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February 5, 1977
On February 5, 1977, the arts and entertainment section of the New York Amsterdam News focused on the television miniseries Roots. Roots traced Alex Haley’s family history from West Africa through slavery and emancipation in the United States. Published by Doubleday in the fall of 1976 and broadcast by ABC in the winter of 1977, Roots was read by millions and watched by millions more. “In the wake of this monumental event in the history of popular culture,” the Amsterdam News wrote, “Americans of all colors are reflecting on just what this amazing phenomenon meant, what impact it will have on shaping a new American mass consciousness and just how it will influence the future of race relations in this country. In a way, ‘Roots’ was one long overdue American history lesson delivered with the kind of perspective rarely depicted in conventional history books.” Roots became a cultural phenomenon in large part because it was a large-scale commercial production (an “epic” book and a television “event”) that readers and viewers could enjoy in the private, everyday spaces of their homes. The newspaper also called attention to the “curious irony” of “the historical timing of ‘Roots,’ coming in the wake of Jimmy Carter’s ascendency to the presidency (aided by the overwhelming support of Blacks) and appearing only a few months after the television showing of ‘Gone With The Wind,’ that other epic film dealing with race relations in the Civil War South. ABC must feel justifiably proud of having the vision to air ‘Roots,’ a show unprecedented in the history of American television. However, it is lamentable that commercial television chooses as its normal fare the kind of programming that is directly antithetical to ‘Roots.’ ‘Roots’ is the exception to T.V.’s norms” (click to view PDF).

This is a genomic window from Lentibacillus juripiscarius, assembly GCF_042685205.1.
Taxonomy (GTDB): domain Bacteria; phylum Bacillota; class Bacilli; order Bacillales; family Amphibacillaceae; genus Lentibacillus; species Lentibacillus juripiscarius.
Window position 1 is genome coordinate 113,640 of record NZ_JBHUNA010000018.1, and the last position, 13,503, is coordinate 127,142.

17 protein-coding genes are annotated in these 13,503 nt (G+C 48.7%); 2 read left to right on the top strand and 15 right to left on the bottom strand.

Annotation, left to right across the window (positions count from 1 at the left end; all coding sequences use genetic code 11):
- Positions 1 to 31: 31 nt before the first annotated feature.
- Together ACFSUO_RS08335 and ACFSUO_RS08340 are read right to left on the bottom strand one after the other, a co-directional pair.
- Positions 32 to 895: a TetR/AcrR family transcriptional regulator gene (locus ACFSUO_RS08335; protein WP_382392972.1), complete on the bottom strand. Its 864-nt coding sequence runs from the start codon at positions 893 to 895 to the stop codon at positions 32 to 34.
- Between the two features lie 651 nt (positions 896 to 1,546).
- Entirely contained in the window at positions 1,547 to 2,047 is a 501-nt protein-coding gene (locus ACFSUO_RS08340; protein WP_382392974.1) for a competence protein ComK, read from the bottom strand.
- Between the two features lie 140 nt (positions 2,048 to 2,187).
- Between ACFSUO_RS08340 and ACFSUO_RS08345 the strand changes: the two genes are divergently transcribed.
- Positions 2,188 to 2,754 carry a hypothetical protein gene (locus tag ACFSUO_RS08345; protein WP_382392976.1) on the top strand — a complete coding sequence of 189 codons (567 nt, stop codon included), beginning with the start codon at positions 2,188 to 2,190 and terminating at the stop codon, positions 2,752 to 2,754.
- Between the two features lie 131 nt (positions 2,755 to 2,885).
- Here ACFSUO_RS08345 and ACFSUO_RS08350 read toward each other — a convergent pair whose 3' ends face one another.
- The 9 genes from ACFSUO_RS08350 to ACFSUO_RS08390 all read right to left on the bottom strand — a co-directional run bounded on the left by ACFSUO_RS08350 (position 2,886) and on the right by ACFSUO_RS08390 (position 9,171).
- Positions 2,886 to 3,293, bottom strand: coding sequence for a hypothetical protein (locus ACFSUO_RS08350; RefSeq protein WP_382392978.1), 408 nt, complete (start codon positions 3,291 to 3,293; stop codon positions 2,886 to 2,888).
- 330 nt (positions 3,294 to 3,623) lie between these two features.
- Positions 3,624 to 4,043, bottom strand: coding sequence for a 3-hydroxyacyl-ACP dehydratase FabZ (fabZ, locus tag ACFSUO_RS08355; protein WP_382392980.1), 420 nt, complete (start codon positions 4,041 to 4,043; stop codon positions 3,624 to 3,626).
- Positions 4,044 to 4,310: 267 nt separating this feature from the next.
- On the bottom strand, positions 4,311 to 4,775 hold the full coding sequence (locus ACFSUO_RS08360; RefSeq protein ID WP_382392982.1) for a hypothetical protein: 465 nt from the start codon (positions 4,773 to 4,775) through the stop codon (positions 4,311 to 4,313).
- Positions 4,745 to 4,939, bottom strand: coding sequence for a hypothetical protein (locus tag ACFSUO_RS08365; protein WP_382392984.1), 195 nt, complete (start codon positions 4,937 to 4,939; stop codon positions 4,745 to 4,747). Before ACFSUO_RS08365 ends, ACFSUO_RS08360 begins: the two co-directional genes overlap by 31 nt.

I have been thinking a lot about Roots over the last couple of years as I have been researching and writing Making Roots: A Nation Captivated, which will be published in August 2016 by University of California Press. I have created a Scalar companion website for the book that includes a map of the lectures Alex Haley gave about his family story in the decade before Roots, a selection of letters to the editors of newspapers across the country about Roots, lyrics from hip-hop songs that reference Roots, editorial cartoons related to Roots, and interviews about Roots with scholars of black history and culture.
One of the scholars I was fortunate to interview is Alondra Nelson, author of the new book The Social Life of DNA: Race, Reparations, and Reconciliation after the Genome. On the connections between Roots and The Social Life of DNA, see Nelson’s essay “Roots and Genes” in Aeon Magazine.